GO! (a PINK Tuesday post)

Salem, Oregon Vineyard

My dad and I took a drive one late summer day, in Oregon. We stumbled upon a small vineyard & winery where we enjoyed a quiet, relaxing lunch and a glass of wine. From where we sat outdoors, we could see the fields of vines with beautiful grapes – the likes of which must have been used to create the glass of Riesling you see in the photograph. It was a family-owned vineyard, and I imagine that the children of this vineyard-owner, like the sons in Jesus’ parable, had been asked a time or two to “go and work in the vineyard today.” I, for one, am GLAD that there were workers in this vineyard because I thoroughly enjoyed sampling the fruits of their labor!

In Matthew chapter 21, Jesus shares his vineyard parable with a group of his critics – church leaders who questioned Jesus’ teachings and miracles because his authority to do such things had not come from THEM.

They were, after all, the church’s upper management.

They were afraid of and threatened by this Rabbi who did not seek their approval before ministering to the crowds.

Jesus introduces his critics to two sons by way of their response to an invitation by their father to “go and work in the vineyard today.”

The first son says NO, but later changes his mind and decides to GO.

The second son says YES, but he does not follow through – his words were better than his actions and he fails to GO.

Now, I am NOT a morning person. My family will attest to this sad fact if you ask them. If I were the first son, I might have said NO because it’s EARLY and I’m TIRED and until the second cup of coffee kicks in, I’m probably USELESS to you, anyways. There are likely many reasons for the first son’s NO answer and the second son’s failure to GO, but this text provides us with several possibilities as to why we, as God’s own children, don’t GO when we hear our Father’s call.

Paul (Philippians 2:4) calls it “looking to your own interests,” but we might call it laziness or seeking our own comfort over the call of our Father. I suppose my own excuse – I’m not a morning person – fits here. As long as we look to our own interests, we limit our usefulness in the work of the vineyard.

Selfish ambition keeps many sons and daughters from participating in the work of their fathers. It comes as no surprise (does it?) that we can be too busy in our own fields to take the time to work in His, implying that MY work is more IMPORTANT than His.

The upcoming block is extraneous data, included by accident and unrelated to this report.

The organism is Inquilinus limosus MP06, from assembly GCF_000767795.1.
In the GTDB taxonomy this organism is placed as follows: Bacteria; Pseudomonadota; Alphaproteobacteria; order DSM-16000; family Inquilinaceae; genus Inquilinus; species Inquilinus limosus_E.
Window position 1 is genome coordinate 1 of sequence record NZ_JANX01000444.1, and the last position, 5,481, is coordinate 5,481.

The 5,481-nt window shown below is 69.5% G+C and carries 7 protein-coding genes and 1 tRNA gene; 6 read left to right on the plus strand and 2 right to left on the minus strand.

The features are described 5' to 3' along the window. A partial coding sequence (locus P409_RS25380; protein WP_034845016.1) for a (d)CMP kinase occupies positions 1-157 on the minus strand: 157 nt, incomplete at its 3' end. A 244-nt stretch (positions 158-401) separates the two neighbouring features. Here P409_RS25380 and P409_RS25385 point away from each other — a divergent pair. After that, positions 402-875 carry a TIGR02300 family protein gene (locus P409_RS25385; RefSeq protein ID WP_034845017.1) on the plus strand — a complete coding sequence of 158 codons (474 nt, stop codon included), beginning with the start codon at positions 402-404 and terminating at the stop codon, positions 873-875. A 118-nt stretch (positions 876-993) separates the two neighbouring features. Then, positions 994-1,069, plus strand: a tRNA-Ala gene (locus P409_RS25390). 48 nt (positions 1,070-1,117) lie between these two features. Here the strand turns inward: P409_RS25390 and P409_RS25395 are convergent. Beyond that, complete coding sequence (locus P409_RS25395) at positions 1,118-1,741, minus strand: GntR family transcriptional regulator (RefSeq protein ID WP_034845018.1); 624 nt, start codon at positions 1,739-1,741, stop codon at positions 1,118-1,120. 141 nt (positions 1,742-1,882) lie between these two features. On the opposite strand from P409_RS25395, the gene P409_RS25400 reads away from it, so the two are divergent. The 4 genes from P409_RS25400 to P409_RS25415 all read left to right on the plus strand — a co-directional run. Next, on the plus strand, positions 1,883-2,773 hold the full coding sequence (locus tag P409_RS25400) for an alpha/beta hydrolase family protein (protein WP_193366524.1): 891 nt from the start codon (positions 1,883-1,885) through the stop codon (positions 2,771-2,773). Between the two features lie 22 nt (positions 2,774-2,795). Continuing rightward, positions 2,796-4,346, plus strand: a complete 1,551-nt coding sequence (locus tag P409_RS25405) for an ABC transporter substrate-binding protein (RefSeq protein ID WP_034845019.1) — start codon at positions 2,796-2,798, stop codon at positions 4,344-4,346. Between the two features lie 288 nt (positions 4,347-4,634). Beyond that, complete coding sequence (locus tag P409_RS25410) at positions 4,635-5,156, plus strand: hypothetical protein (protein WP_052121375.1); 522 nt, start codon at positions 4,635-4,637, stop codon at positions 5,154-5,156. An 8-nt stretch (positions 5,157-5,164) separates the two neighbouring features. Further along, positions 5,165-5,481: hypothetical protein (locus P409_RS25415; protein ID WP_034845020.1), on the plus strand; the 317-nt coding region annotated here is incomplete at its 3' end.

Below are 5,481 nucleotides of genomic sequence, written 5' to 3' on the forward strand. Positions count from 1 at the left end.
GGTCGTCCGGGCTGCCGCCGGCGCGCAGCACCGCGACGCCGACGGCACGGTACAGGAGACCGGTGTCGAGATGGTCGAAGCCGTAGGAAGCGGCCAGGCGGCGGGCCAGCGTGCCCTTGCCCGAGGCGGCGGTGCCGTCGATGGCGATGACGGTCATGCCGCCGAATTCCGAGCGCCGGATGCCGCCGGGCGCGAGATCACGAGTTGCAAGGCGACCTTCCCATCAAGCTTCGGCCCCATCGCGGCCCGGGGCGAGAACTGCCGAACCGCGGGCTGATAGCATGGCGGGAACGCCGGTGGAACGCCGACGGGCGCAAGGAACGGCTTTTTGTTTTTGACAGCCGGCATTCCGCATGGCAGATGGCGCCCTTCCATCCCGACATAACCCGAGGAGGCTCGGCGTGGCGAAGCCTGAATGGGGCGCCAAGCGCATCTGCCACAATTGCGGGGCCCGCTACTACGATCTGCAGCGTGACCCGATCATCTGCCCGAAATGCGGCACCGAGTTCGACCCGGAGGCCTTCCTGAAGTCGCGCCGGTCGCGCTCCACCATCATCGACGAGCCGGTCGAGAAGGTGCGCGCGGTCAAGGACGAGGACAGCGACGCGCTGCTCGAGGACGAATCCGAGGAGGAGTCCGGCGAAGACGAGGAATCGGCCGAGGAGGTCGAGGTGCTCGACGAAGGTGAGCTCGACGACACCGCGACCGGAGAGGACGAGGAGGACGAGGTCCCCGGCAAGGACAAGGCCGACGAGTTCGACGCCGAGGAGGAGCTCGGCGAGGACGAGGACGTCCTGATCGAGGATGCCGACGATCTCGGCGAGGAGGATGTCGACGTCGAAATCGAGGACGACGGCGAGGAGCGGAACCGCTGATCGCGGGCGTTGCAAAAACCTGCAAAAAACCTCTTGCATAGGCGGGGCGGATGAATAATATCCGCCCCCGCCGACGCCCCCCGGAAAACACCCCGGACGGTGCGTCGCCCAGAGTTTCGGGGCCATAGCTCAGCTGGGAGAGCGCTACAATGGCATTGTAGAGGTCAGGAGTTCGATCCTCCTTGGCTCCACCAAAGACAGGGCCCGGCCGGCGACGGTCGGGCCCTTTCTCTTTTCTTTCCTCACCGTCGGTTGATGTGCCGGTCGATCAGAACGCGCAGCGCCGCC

Sometimes we don’t GO when God calls because we choose, like the Chief Priests and elders did, to play it “safe”. It seems SAFE to keep doing things the way we’ve always done them. It seems SAFE to sit on the fence, remaining non-committal and sticking with answers like, “I don’t know.”

It seems safe to stay put rather than to GO.

Less risk. Less discomfort. Less work.

Something happened, though, in the first son, causing Jesus to say that this one did the will of his father. His first response was NO, but then… he changed his mind.

Even after seeing firsthand the changed lives of the prostitutes, tax collectors and other sinners who came to believe, the religious leaders of Jesus’ day did not change their minds.

There are many people today who have not changed their minds about Jesus. There are many who choose not to believe.

Henry Blackaby, in his classic book “Experiencing God,” says that “when a church allows God’s presence and activity to be expressed through them, a watching world will be drawn to Him.”

The church, however, often comes to the world in the way of “humanity’s best effort” rather than in the way of the Kingdom. Just THINK of all the modern-day tax collectors and prostitutes who, upon seeing the righteousness of God at WORK through us, might change their minds and believe!

THIS is the vineyard work we’re called to! It’s KINGDOM work! GOD’S OWN WORK! When we make it anything less than this, we make it “humanity’s best effort.”

I don’t know about you, but I’ve SEEN this best effort.

I’m not impressed.

Jesus says that the sinners of his day saw the righteousness of God at work and they believed. My formerly Buddhist friend saw her mother lying in a hospital bed and suddenly realized that she was praying to God – not Buddha – for her mother’s life. She saw God at work, changed her mind and believed.

My cancer-ridden friend, while on the way to the hospital for body-altering surgery to save her life, realized that God wasn’t WITH her. He was IN her. In her heart. She saw Him at work, changed her mind and believed.

It happens everyday – God is working in His vineyard all around us, and those who see Him are changed.

I wonder if you’ve ever enjoyed a meal as much as the one I shared with my father in an Oregon vineyard? We were surrounded by such beauty, such potential, such peace. The food was really good. The company – priceless. And the wine… mmmm… a hint of apple, crisp & chilled, not too sweet – the perfect finish.

We, my sisters, are not only workers in God’s vineyard… we ARE the vineyard! We are the fruit of His labor of love, tended to by the hands and the hearts of those who say YES to His invitation to GO!

The fruit of a vineyard is not meat. It isn’t raw materials that will clothe and shelter and physically sustain life.

The fruit of a vineyard is WINE – a beverage meant to be enjoyed, sipped, savored, relished, shared.

A beverage to “top off” everything that is ALREADY GOOD!

MAY YOU realize that you are a child of the Lord of the vineyard!

Watch for evidence of His ongoing work and be willing to change your mind. Open yourself up to the risky vineyard work – work that requires you to be about the interests of others. Set aside your self-serving ambition, your need for comfort and your tendency to play it safe.

And when the invitation is given, by all means, GO!

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